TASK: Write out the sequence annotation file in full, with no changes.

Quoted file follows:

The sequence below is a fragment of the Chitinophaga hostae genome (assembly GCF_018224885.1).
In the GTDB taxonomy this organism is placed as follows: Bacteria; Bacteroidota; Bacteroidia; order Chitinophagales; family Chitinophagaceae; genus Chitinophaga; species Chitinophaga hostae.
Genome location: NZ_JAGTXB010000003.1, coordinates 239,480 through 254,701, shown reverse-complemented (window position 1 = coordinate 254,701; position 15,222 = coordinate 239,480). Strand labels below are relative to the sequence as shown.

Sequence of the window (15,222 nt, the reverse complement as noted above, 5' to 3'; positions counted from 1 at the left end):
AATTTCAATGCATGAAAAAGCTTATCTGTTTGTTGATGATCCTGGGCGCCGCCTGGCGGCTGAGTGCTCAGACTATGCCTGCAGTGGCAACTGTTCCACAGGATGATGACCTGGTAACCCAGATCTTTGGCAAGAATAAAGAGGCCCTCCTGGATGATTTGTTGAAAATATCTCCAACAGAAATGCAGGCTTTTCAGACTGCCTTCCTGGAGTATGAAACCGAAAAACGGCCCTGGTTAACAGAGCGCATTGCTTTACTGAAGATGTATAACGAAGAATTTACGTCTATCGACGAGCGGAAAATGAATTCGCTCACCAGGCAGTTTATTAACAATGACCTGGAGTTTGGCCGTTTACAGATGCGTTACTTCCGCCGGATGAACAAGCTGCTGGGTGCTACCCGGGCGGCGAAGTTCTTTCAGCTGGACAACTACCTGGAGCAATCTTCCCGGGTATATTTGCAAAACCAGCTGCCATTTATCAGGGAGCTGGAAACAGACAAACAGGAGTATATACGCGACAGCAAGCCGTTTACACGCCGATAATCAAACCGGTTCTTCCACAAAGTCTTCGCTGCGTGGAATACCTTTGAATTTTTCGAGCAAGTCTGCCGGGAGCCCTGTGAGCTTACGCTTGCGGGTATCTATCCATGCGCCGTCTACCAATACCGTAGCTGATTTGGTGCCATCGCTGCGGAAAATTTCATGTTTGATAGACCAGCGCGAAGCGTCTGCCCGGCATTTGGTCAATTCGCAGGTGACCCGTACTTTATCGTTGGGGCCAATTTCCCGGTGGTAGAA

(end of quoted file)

The sequence below is a fragment of the Chitinophaga hostae genome (assembly GCF_018224885.1).
In the GTDB taxonomy this organism is placed as follows: Bacteria; Bacteroidota; Bacteroidia; order Chitinophagales; family Chitinophagaceae; genus Chitinophaga; species Chitinophaga hostae.
Genome location: NZ_JAGTXB010000003.1, coordinates 239,480 through 254,701, shown reverse-complemented (window position 1 = coordinate 254,701; position 15,222 = coordinate 239,480). Strand labels below are relative to the sequence as shown.

Sequence of the window (15,222 nt, the reverse complement as noted above, 5' to 3'; positions counted from 1 at the left end):
AATTTCAATGCATGAAAAAGCTTATCTGTTTGTTGATGATCCTGGGCGCCGCCTGGCGGCTGAGTGCTCAGACTATGCCTGCAGTGGCAACTGTTCCACAGGATGATGACCTGGTAACCCAGATCTTTGGCAAGAATAAAGAGGCCCTCCTGGATGATTTGTTGAAAATATCTCCAACAGAAATGCAGGCTTTTCAGACTGCCTTCCTGGAGTATGAAACCGAAAAACGGCCCTGGTTAACAGAGCGCATTGCTTTACTGAAGATGTATAACGAAGAATTTACGTCTATCGACGAGCGGAAAATGAATTCGCTCACCAGGCAGTTTATTAACAATGACCTGGAGTTTGGCCGTTTACAGATGCGTTACTTCCGCCGGATGAACAAGCTGCTGGGTGCTACCCGGGCGGCGAAGTTCTTTCAGCTGGACAACTACCTGGAGCAATCTTCCCGGGTATATTTGCAAAACCAGCTGCCATTTATCAGGGAGCTGGAAACAGACAAACAGGAGTATATACGCGACAGCAAGCCGTTTACACGCCGATAATCAAACCGGTTCTTCCACAAAGTCTTCGCTGCGTGGAATACCTTTGAATTTTTCGAGCAAGTCTGCCGGGAGCCCTGTGAGCTTACGCTTGCGGGTATCTATCCATGCGCCGTCTACCAATACCGTAGCTGATTTGGTGCCATCGCTGCGGAAAATTTCATGTTTGATAGACCAGCGCGAAGCGTCTGCCCGGCATTTGGTCAATTCGCAGGTGACCCGTACTTTATCGTTGGGGCCAATTTCCCGGTGGTAGAA